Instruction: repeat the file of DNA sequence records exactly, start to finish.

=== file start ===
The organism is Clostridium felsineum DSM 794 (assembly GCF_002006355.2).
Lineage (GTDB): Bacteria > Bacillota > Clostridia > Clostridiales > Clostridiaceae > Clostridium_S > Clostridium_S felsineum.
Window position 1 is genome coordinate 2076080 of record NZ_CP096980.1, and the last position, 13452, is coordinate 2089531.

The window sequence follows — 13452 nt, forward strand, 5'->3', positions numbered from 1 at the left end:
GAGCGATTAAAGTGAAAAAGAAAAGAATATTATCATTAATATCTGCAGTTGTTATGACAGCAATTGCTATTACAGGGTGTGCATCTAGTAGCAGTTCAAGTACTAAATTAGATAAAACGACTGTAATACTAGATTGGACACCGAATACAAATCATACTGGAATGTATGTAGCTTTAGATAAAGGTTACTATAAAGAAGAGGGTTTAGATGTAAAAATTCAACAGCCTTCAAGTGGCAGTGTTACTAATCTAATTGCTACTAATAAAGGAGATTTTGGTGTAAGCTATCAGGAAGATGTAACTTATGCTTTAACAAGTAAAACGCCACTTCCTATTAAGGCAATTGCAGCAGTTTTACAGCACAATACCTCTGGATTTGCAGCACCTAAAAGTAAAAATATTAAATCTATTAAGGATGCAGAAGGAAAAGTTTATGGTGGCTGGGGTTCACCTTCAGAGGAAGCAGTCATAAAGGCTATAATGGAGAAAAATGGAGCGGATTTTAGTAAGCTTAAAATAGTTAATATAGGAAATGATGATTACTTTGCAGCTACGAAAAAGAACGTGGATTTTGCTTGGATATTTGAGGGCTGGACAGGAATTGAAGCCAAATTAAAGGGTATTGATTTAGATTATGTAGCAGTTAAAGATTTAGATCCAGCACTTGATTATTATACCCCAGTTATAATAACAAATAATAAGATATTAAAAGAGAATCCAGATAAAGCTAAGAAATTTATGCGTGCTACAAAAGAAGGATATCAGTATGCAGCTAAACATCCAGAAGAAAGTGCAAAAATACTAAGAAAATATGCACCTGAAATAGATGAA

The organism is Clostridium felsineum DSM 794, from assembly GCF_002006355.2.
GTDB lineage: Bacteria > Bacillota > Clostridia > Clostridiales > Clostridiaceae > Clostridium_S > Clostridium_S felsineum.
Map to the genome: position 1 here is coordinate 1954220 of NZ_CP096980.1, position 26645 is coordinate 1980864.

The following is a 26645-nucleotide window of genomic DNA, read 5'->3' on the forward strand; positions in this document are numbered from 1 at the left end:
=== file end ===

The organism is Clostridium felsineum DSM 794 (assembly GCF_002006355.2).
Lineage (GTDB): Bacteria > Bacillota > Clostridia > Clostridiales > Clostridiaceae > Clostridium_S > Clostridium_S felsineum.
Window position 1 is genome coordinate 2076080 of record NZ_CP096980.1, and the last position, 13452, is coordinate 2089531.

The window sequence follows — 13452 nt, forward strand, 5'->3', positions numbered from 1 at the left end:
GAGCGATTAAAGTGAAAAAGAAAAGAATATTATCATTAATATCTGCAGTTGTTATGACAGCAATTGCTATTACAGGGTGTGCATCTAGTAGCAGTTCAAGTACTAAATTAGATAAAACGACTGTAATACTAGATTGGACACCGAATACAAATCATACTGGAATGTATGTAGCTTTAGATAAAGGTTACTATAAAGAAGAGGGTTTAGATGTAAAAATTCAACAGCCTTCAAGTGGCAGTGTTACTAATCTAATTGCTACTAATAAAGGAGATTTTGGTGTAAGCTATCAGGAAGATGTAACTTATGCTTTAACAAGTAAAACGCCACTTCCTATTAAGGCAATTGCAGCAGTTTTACAGCACAATACCTCTGGATTTGCAGCACCTAAAAGTAAAAATATTAAATCTATTAAGGATGCAGAAGGAAAAGTTTATGGTGGCTGGGGTTCACCTTCAGAGGAAGCAGTCATAAAGGCTATAATGGAGAAAAATGGAGCGGATTTTAGTAAGCTTAAAATAGTTAATATAGGAAATGATGATTACTTTGCAGCTACGAAAAAGAACGTGGATTTTGCTTGGATATTTGAGGGCTGGACAGGAATTGAAGCCAAATTAAAGGGTATTGATTTAGATTATGTAGCAGTTAAAGATTTAGATCCAGCACTTGATTATTATACCCCAGTTATAATAACAAATAATAAGATATTAAAAGAGAATCCAGATAAAGCTAAGAAATTTATGCGTGCTACAAAAGAAGGATATCAGTATGCAGCTAAACATCCAGAAGAAAGTGCAAAAATACTAAGAAAATATGCACCTGAAATAGATGAA

The organism is Clostridium felsineum DSM 794, from assembly GCF_002006355.2.
GTDB lineage: Bacteria > Bacillota > Clostridia > Clostridiales > Clostridiaceae > Clostridium_S > Clostridium_S felsineum.
Map to the genome: position 1 here is coordinate 1954220 of NZ_CP096980.1, position 26645 is coordinate 1980864.

The following is a 26645-nucleotide window of genomic DNA, read 5'->3' on the forward strand; positions in this document are numbered from 1 at the left end: